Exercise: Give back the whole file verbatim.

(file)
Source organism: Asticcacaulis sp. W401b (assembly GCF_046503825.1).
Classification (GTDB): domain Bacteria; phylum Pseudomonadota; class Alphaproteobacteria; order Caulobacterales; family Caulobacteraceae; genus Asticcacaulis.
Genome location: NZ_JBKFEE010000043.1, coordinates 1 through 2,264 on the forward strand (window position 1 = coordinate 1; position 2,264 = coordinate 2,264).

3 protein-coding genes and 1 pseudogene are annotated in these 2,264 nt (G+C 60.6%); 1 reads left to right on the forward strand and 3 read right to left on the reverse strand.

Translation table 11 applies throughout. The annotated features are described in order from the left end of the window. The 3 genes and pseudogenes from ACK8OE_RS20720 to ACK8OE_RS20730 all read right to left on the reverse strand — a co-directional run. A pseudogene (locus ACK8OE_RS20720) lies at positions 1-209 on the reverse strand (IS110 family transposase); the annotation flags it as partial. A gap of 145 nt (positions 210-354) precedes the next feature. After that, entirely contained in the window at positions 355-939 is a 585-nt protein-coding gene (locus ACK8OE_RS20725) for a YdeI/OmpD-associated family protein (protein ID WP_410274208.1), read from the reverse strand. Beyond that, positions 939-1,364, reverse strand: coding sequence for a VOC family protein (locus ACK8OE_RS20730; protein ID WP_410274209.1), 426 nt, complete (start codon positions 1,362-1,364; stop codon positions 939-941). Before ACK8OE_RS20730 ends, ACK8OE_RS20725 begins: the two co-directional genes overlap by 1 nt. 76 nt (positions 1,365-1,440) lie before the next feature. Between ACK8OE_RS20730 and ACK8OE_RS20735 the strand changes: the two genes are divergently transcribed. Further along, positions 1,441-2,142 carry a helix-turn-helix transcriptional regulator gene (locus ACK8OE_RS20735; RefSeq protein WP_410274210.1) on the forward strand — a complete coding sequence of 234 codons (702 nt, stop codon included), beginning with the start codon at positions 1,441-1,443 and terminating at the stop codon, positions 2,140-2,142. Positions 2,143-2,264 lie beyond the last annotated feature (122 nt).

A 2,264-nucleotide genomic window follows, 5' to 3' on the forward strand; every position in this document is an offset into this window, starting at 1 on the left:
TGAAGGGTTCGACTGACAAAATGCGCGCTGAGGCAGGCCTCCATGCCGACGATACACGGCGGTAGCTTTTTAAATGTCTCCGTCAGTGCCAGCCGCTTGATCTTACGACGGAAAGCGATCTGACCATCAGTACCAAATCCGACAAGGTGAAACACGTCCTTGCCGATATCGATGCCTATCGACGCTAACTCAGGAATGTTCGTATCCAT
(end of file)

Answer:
Source organism: Asticcacaulis sp. W401b (assembly GCF_046503825.1).
Classification (GTDB): domain Bacteria; phylum Pseudomonadota; class Alphaproteobacteria; order Caulobacterales; family Caulobacteraceae; genus Asticcacaulis.
Genome location: NZ_JBKFEE010000043.1, coordinates 1 through 2,264 on the forward strand (window position 1 = coordinate 1; position 2,264 = coordinate 2,264).

3 protein-coding genes and 1 pseudogene are annotated in these 2,264 nt (G+C 60.6%); 1 reads left to right on the forward strand and 3 read right to left on the reverse strand.

Translation table 11 applies throughout. The annotated features are described in order from the left end of the window. The 3 genes and pseudogenes from ACK8OE_RS20720 to ACK8OE_RS20730 all read right to left on the reverse strand — a co-directional run. A pseudogene (locus ACK8OE_RS20720) lies at positions 1-209 on the reverse strand (IS110 family transposase); the annotation flags it as partial. A gap of 145 nt (positions 210-354) precedes the next feature. After that, entirely contained in the window at positions 355-939 is a 585-nt protein-coding gene (locus ACK8OE_RS20725) for a YdeI/OmpD-associated family protein (protein ID WP_410274208.1), read from the reverse strand. Beyond that, positions 939-1,364, reverse strand: coding sequence for a VOC family protein (locus ACK8OE_RS20730; protein ID WP_410274209.1), 426 nt, complete (start codon positions 1,362-1,364; stop codon positions 939-941). Before ACK8OE_RS20730 ends, ACK8OE_RS20725 begins: the two co-directional genes overlap by 1 nt. 76 nt (positions 1,365-1,440) lie before the next feature. Between ACK8OE_RS20730 and ACK8OE_RS20735 the strand changes: the two genes are divergently transcribed. Further along, positions 1,441-2,142 carry a helix-turn-helix transcriptional regulator gene (locus ACK8OE_RS20735; RefSeq protein WP_410274210.1) on the forward strand — a complete coding sequence of 234 codons (702 nt, stop codon included), beginning with the start codon at positions 1,441-1,443 and terminating at the stop codon, positions 2,140-2,142. Positions 2,143-2,264 lie beyond the last annotated feature (122 nt).

A 2,264-nucleotide genomic window follows, 5' to 3' on the forward strand; every position in this document is an offset into this window, starting at 1 on the left:
TGAAGGGTTCGACTGACAAAATGCGCGCTGAGGCAGGCCTCCATGCCGACGATACACGGCGGTAGCTTTTTAAATGTCTCCGTCAGTGCCAGCCGCTTGATCTTACGACGGAAAGCGATCTGACCATCAGTACCAAATCCGACAAGGTGAAACACGTCCTTGCCGATATCGATGCCTATCGACGCTAACTCAGGAATGTTCGTATCCAT